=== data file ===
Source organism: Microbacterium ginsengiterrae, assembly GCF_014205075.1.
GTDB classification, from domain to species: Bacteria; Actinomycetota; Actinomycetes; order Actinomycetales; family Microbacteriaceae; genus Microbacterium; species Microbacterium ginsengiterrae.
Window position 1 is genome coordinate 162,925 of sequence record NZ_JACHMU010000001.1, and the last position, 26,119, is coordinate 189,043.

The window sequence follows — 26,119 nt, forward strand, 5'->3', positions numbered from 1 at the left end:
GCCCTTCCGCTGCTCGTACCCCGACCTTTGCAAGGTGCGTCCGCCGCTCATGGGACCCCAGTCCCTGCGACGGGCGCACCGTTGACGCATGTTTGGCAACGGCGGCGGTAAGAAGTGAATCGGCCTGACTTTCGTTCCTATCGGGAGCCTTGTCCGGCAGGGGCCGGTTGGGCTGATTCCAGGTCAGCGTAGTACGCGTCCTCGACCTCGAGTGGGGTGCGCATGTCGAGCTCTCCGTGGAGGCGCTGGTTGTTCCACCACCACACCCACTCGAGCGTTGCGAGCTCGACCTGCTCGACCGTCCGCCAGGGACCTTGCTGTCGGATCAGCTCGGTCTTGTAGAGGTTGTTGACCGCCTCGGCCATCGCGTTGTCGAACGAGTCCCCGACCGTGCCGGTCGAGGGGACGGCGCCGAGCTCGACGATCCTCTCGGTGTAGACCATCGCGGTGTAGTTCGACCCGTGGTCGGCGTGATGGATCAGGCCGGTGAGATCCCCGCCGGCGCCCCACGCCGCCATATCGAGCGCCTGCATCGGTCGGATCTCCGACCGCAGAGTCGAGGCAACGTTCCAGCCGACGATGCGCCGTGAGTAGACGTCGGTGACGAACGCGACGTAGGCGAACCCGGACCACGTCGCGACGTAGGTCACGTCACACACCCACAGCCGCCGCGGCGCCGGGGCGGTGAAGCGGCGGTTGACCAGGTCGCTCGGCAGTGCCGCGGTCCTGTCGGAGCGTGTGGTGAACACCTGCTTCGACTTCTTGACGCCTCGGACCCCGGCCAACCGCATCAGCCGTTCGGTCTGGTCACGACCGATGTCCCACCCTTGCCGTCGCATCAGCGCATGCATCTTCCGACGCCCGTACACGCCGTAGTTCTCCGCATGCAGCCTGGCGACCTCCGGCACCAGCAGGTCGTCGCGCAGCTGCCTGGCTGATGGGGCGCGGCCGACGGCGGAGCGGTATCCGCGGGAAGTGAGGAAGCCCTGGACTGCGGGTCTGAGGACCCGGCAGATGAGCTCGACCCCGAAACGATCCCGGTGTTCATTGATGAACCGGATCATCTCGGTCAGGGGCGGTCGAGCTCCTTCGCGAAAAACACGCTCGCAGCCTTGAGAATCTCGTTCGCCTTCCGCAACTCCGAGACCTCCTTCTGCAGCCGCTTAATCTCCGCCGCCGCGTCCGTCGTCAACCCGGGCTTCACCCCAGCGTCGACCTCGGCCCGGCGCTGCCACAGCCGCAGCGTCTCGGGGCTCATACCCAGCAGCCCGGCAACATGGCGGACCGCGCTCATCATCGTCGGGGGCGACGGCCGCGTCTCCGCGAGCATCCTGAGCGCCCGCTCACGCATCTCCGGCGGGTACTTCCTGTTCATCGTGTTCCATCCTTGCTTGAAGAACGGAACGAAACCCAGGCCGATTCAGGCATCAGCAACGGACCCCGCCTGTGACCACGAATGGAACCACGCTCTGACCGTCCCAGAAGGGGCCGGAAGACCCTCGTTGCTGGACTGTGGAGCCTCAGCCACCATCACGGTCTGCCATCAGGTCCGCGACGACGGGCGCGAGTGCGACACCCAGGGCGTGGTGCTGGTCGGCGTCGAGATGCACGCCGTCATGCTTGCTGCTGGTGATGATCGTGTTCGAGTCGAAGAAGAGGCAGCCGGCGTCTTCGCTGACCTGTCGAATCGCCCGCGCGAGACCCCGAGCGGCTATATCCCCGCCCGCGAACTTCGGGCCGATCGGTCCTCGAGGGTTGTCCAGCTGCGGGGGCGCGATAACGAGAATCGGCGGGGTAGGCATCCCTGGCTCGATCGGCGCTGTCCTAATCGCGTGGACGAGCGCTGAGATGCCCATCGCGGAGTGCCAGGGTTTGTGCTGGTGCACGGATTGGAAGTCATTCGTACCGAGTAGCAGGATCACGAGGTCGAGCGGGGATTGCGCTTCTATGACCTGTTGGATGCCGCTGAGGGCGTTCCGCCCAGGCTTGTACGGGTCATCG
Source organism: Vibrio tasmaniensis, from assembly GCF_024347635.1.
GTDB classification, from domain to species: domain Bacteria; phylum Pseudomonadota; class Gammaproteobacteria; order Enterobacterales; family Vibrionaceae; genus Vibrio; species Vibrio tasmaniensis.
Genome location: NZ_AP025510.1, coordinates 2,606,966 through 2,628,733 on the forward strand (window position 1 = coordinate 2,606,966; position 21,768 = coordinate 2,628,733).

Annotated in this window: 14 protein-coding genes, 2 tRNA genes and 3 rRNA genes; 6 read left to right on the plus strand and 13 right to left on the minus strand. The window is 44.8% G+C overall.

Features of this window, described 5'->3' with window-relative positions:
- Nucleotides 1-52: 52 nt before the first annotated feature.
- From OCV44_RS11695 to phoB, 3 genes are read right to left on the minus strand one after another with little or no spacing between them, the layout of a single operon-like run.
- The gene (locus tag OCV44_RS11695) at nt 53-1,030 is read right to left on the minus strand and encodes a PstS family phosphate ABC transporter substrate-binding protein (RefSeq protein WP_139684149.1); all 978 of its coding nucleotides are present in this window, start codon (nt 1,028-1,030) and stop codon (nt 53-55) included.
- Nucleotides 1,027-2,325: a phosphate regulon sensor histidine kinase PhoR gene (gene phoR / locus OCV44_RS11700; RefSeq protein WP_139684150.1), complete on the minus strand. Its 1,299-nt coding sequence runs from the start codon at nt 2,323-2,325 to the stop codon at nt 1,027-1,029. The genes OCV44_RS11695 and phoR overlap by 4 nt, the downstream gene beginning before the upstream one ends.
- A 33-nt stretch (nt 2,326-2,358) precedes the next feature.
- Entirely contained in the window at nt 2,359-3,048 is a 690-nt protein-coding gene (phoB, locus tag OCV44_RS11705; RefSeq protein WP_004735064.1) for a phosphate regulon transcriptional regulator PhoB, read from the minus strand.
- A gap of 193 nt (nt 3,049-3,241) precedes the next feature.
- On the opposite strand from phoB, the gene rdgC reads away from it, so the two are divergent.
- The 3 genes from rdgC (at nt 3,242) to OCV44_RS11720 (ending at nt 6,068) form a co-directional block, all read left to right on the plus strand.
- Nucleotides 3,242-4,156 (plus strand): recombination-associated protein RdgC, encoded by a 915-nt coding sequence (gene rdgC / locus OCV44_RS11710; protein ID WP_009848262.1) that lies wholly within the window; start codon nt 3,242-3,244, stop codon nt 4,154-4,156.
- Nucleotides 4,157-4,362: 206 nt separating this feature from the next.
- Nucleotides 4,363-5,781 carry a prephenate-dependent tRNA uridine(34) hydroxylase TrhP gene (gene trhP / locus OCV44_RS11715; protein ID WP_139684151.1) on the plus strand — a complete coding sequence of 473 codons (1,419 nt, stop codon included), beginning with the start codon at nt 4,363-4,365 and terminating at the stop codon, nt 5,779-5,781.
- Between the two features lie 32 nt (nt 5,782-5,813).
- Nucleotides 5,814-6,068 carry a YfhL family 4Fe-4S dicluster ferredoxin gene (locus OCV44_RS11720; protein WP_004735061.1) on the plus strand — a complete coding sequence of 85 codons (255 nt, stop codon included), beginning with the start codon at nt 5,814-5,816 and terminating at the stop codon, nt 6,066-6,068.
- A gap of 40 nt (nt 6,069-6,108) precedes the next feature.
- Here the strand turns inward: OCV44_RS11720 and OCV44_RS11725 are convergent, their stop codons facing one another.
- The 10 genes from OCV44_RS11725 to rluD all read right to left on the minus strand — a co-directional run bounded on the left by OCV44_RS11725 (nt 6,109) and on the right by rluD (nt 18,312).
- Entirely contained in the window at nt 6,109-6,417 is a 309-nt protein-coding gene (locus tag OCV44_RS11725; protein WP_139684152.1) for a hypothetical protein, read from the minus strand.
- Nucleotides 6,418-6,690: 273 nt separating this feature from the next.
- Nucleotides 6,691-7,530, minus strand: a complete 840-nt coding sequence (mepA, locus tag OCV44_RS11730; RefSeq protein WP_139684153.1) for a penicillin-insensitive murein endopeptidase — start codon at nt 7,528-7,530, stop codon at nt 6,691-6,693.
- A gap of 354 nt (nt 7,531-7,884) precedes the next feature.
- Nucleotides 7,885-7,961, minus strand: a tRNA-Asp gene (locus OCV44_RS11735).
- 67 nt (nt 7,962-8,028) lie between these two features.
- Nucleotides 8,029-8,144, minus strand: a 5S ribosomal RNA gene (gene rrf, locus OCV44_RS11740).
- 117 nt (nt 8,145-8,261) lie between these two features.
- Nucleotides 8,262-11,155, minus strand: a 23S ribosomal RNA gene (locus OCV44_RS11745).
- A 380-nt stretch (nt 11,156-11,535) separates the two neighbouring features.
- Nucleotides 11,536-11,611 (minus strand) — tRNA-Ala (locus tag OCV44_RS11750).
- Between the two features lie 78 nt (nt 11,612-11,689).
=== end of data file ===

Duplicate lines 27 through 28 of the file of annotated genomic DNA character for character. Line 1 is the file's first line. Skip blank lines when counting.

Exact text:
- The 10 genes from OCV44_RS11725 to rluD all read right to left on the minus strand — a co-directional run bounded on the left by OCV44_RS11725 (nt 6,109) and on the right by rluD (nt 18,312).
- Entirely contained in the window at nt 6,109-6,417 is a 309-nt protein-coding gene (locus tag OCV44_RS11725; protein WP_139684152.1) for a hypothetical protein, read from the minus strand.